I’ll move on to 1965 when my first husband, Bill, and I were married. We were married on a Saturday afternoon and after the wedding we headed back to our apartment in Marshalltown, Iowa.  Sunday morning we went to church as usual. Later in the afternoon, Bill prepared to leave the following morning and head out to Alabama with his construction crew. I was staying put in Marshalltown.  One of his co-workers spent the night with ūs in our two room apartment. Remember this is the day after our wedding.

A few years later we were living in a larger apartment, which had two bedrooms. Í was preparing the room for Fall, when our baby would arrive.  We had two young men who were our age, so i don’t want to call them boys, living in the back half of our house. Their girlfriends had summer jobs in Marshalltown and it was too far to drive home late at night. We invited the girls to stay with us.  They were already back in school when our baby, Linnea, made her grand entrance,

The years move on and we moved to Des Moines. We bought a small two bedroom house and when baby John arrived, we put the kids in the same room.  However, Bill’s oldest sister, Chris, wasn’t able to work for a while so, she moved in with us. She took care of the kids so that I could go back to work.  We made up a bedroom in the basement with a blanket for a wall.  One Friday, Chris called me, see needed to go to the ER.  We ended up taking an ambulance ride to Iowa City that day. School was out so, his parents brought one of Bill’s sisters down to take care of the kids. His sisters took turns staying with us that summer.  The night of the ambulance ride was a night we will never forget. On the way home Bill’s parents had an accident and his mother was killed.

When John was about 3 we started looking for a larger house. We found a three bedroom with a finished basement.  It wasn’t long after we moved in, that we had to put in bunk beds. We moved the kids back together. Bill’s grandmother had arthritis and was having problems getting around. After she fell down her basement stairs, we didn’t feel it was safe for her to live alone with her family so far away.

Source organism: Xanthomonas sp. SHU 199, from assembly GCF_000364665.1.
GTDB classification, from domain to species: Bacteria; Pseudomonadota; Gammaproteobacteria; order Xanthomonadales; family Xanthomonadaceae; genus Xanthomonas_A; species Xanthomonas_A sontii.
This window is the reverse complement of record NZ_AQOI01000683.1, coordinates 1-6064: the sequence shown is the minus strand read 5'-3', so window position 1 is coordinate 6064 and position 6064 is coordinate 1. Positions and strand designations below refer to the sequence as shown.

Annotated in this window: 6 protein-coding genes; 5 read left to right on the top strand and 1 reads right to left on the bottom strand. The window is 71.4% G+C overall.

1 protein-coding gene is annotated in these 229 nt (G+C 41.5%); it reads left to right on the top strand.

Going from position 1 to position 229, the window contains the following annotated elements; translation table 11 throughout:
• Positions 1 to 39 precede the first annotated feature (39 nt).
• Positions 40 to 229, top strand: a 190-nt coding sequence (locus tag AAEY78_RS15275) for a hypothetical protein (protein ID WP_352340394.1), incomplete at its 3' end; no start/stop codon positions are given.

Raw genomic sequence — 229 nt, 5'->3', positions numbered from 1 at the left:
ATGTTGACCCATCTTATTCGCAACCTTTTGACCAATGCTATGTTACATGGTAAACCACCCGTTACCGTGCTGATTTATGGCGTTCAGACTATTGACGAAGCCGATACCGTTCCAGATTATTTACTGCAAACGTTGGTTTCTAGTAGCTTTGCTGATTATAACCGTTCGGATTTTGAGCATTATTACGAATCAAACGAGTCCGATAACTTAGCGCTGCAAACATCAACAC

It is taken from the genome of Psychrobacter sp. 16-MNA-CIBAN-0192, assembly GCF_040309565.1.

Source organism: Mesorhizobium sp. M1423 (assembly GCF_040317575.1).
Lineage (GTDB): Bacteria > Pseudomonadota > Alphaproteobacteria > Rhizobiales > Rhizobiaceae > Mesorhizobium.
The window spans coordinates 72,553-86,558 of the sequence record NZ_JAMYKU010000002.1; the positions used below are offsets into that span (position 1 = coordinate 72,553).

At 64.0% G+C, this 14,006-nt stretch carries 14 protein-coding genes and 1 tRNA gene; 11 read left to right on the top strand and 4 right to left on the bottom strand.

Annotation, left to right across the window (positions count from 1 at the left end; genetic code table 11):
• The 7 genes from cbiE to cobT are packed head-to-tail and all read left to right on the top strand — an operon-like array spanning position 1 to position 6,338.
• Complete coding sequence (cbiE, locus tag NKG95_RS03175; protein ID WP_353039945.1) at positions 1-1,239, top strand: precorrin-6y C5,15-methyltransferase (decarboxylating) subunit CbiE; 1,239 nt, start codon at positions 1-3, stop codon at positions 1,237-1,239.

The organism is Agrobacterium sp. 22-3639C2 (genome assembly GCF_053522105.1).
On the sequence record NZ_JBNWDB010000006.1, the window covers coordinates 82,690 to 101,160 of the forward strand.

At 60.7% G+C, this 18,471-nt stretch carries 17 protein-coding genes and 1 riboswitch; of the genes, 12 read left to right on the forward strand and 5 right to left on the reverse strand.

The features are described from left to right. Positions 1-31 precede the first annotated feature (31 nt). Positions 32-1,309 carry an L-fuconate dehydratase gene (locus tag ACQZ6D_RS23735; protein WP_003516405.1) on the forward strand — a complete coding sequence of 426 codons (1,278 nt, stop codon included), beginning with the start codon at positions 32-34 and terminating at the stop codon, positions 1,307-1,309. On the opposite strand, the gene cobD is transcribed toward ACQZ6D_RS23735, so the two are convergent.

Grandma Lass lived with us for 20 years.  I realize that I’m much older now than Grandma when she moved in with us.

I said we had a finished basement. We started working for Polk County Mental Health as a Family Life Home. We had individuals, that had been in the hospital or receiving care, living with us as family members.  This was so they had family around to talk with.  We had about 8 individuals that lived with us for varying times.  Our last difinately became a part of our family. Cindy, like any daughter, moved back home to live with us several times through the years. Cindy, like Betty, will always be a part of our family

We also had one of Bill’s sisters, Kathy, at one time.

After a few years, as the kids grew, we realized we needed more space.  We found a larger house on 29th Street in the Drake University neighborhood.

Grandma continued to live with us for a long time. Bill’s younger brother, Larry, also lived with us. I think Larry lived with us and worked at our service station for a number of years.  Larry and John sounded and acted more like brothers, than uncle and nephew.  Bill’s sister, Kathie, and her family lived with us for several months. His sister, Lorraine, and family also lived with for a while, until they bought their house. We even had a young man that rented our attic for a few months.  

We hosted a boy from Panama for 3 months, while he studied at a middle school.  A couple of years later we hosted a boy from Denmark. During that time we had temporary students from Mexico and Brazil.

To add to the fun, our neighbors bathroom developed problems, so we shared our bathroom with them.  At night we left the back door unlocked so the could get in.  We did end up loaning them our portapotty for those times when they didn’t want to go out at night.

©2021 Thomas E Williams

Leave a Reply

Fill in your details below or click an icon to log in:

WordPress.com Logo

You are commenting using your WordPress.com account. Log Out /  Change )

Google photo

You are commenting using your Google account. Log Out /  Change )

Twitter picture

You are commenting using your Twitter account. Log Out /  Change )

Facebook photo

You are commenting using your Facebook account. Log Out /  Change )

Connecting to %s